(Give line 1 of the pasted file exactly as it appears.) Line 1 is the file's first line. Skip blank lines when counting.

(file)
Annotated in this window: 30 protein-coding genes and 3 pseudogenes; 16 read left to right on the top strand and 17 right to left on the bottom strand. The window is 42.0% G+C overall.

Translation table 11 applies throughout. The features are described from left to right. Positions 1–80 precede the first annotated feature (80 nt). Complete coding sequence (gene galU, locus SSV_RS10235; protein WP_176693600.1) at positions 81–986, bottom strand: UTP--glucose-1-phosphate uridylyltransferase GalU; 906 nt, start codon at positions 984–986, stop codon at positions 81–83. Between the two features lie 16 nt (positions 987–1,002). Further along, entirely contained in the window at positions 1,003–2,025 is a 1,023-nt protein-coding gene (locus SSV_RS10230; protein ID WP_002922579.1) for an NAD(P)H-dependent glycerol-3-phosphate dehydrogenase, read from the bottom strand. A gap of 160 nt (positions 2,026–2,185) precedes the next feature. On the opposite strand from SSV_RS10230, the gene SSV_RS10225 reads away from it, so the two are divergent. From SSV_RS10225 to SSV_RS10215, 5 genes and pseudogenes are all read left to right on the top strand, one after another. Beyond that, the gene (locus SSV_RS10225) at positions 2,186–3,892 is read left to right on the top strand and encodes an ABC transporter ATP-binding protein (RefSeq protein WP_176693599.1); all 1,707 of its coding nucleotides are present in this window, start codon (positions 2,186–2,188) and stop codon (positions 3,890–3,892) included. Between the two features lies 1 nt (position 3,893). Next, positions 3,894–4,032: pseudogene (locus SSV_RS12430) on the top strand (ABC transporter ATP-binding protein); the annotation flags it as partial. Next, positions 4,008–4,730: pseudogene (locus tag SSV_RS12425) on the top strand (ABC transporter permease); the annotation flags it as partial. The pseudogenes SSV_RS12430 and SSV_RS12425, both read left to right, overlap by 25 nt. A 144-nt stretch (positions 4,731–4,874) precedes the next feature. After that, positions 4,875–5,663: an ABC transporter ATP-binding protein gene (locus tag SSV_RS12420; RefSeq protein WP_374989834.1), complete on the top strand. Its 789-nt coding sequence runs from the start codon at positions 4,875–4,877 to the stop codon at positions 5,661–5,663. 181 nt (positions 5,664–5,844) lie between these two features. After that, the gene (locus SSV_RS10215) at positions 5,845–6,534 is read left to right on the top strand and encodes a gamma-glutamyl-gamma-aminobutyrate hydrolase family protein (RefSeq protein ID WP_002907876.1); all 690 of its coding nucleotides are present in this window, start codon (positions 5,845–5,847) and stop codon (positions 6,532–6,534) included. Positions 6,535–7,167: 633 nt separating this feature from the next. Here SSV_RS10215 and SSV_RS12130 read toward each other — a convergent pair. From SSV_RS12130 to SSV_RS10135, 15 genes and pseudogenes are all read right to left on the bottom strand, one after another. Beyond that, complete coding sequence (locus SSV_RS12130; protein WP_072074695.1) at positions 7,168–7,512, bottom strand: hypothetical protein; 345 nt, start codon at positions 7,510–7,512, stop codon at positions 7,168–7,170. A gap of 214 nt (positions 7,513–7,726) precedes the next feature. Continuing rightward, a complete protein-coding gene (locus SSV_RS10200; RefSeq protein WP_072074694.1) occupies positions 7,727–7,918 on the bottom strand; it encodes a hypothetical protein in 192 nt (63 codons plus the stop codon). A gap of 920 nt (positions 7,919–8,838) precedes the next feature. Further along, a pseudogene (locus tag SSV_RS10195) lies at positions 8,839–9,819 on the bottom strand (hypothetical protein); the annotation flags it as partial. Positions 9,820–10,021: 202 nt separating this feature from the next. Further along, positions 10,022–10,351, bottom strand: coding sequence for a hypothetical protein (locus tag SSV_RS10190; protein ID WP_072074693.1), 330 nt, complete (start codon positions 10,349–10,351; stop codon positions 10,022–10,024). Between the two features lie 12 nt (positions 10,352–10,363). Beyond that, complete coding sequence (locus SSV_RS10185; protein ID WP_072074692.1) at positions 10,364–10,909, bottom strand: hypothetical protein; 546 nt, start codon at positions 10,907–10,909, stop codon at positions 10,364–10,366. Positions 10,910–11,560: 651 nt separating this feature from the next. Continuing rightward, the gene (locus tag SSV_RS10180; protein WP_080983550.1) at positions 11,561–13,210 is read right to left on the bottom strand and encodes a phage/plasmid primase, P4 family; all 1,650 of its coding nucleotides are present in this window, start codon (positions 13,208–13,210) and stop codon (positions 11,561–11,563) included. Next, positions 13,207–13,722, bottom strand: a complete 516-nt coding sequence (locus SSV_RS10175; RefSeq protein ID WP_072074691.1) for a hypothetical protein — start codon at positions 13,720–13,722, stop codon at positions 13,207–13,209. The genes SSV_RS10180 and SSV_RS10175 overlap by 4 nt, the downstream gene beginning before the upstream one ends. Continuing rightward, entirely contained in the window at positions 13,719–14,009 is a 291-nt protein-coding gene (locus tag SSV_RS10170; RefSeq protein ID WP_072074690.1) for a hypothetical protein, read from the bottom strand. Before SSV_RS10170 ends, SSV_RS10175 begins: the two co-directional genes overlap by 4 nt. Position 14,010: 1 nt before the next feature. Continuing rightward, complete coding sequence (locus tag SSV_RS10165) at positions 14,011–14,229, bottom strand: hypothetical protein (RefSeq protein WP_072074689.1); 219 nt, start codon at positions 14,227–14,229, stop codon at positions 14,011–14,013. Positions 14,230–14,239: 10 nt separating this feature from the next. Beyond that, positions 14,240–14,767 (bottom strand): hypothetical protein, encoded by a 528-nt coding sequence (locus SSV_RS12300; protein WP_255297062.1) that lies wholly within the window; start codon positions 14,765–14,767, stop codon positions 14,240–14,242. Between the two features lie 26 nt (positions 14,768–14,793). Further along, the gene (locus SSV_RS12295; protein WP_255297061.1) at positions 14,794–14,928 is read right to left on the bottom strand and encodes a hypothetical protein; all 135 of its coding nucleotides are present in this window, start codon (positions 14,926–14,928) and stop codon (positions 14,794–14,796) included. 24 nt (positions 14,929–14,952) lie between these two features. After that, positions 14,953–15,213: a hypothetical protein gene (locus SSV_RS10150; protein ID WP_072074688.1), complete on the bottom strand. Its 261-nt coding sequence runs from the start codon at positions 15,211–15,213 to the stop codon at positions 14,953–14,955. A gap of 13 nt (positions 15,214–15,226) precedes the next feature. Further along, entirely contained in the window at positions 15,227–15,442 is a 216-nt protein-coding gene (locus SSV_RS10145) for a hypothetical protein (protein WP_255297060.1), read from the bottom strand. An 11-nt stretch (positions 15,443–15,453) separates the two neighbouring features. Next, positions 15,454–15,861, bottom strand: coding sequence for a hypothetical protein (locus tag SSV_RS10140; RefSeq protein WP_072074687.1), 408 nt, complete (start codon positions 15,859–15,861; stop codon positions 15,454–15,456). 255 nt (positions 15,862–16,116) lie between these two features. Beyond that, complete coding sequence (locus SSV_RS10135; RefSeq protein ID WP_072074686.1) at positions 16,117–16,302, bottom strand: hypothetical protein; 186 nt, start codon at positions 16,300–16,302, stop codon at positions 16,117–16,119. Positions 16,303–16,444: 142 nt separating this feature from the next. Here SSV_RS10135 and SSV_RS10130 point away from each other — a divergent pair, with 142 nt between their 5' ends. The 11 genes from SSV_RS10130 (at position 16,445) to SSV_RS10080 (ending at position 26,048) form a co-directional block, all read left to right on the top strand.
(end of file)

Annotated in this window: 30 protein-coding genes and 3 pseudogenes; 16 read left to right on the top strand and 17 right to left on the bottom strand. The window is 42.0% G+C overall.